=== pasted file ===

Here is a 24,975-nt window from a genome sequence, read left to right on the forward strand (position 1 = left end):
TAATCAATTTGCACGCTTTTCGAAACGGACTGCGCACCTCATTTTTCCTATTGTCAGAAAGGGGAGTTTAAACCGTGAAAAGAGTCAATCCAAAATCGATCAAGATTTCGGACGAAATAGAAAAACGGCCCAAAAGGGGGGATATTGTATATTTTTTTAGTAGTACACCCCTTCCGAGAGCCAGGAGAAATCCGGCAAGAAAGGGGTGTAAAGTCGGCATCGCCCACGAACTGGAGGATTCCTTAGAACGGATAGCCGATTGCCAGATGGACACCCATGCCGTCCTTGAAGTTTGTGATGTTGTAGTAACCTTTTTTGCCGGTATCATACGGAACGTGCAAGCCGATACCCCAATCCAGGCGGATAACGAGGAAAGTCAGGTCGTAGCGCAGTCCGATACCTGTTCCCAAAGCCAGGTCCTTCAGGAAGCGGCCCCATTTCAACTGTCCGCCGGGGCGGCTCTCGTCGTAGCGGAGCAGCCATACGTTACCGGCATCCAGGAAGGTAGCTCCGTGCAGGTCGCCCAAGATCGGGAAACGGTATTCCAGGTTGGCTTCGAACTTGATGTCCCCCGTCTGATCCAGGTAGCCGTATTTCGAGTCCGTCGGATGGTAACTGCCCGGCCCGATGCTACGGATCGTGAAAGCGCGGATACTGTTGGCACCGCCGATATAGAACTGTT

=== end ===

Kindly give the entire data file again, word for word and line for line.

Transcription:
Here is a 24,975-nt window from a genome sequence, read left to right on the forward strand (position 1 = left end):
TAATCAATTTGCACGCTTTTCGAAACGGACTGCGCACCTCATTTTTCCTATTGTCAGAAAGGGGAGTTTAAACCGTGAAAAGAGTCAATCCAAAATCGATCAAGATTTCGGACGAAATAGAAAAACGGCCCAAAAGGGGGGATATTGTATATTTTTTTAGTAGTACACCCCTTCCGAGAGCCAGGAGAAATCCGGCAAGAAAGGGGTGTAAAGTCGGCATCGCCCACGAACTGGAGGATTCCTTAGAACGGATAGCCGATTGCCAGATGGACACCCATGCCGTCCTTGAAGTTTGTGATGTTGTAGTAACCTTTTTTGCCGGTATCATACGGAACGTGCAAGCCGATACCCCAATCCAGGCGGATAACGAGGAAAGTCAGGTCGTAGCGCAGTCCGATACCTGTTCCCAAAGCCAGGTCCTTCAGGAAGCGGCCCCATTTCAACTGTCCGCCGGGGCGGCTCTCGTCGTAGCGGAGCAGCCATACGTTACCGGCATCCAGGAAGGTAGCTCCGTGCAGGTCGCCCAAGATCGGGAAACGGTATTCCAGGTTGGCTTCGAACTTGATGTCCCCCGTCTGATCCAGGTAGCCGTATTTCGAGTCCGTCGGATGGTAACTGCCCGGCCCGATGCTACGGATCGTGAAAGCGCGGATACTGTTGGCACCGCCGATATAGAACTGTT